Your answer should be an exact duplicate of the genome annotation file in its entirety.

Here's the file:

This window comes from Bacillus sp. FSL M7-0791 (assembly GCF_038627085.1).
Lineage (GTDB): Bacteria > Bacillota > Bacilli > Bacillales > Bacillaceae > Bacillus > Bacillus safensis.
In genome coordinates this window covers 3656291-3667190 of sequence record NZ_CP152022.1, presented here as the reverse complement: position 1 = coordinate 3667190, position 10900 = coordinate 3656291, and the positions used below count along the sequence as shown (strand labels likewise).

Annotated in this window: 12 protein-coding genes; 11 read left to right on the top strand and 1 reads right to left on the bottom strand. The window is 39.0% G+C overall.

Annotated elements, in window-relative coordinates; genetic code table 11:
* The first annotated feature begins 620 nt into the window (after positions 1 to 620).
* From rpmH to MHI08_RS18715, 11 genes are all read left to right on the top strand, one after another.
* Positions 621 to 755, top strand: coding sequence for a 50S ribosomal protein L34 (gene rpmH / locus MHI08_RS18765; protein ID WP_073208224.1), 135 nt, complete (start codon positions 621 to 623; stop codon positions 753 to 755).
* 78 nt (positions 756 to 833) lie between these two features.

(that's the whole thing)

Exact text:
This window comes from Bacillus sp. FSL M7-0791 (assembly GCF_038627085.1).
Lineage (GTDB): Bacteria > Bacillota > Bacilli > Bacillales > Bacillaceae > Bacillus > Bacillus safensis.
In genome coordinates this window covers 3656291-3667190 of sequence record NZ_CP152022.1, presented here as the reverse complement: position 1 = coordinate 3667190, position 10900 = coordinate 3656291, and the positions used below count along the sequence as shown (strand labels likewise).

Annotated in this window: 12 protein-coding genes; 11 read left to right on the top strand and 1 reads right to left on the bottom strand. The window is 39.0% G+C overall.

Annotated elements, in window-relative coordinates; genetic code table 11:
* The first annotated feature begins 620 nt into the window (after positions 1 to 620).
* From rpmH to MHI08_RS18715, 11 genes are all read left to right on the top strand, one after another.
* Positions 621 to 755, top strand: coding sequence for a 50S ribosomal protein L34 (gene rpmH / locus MHI08_RS18765; protein ID WP_073208224.1), 135 nt, complete (start codon positions 621 to 623; stop codon positions 753 to 755).
* 78 nt (positions 756 to 833) lie between these two features.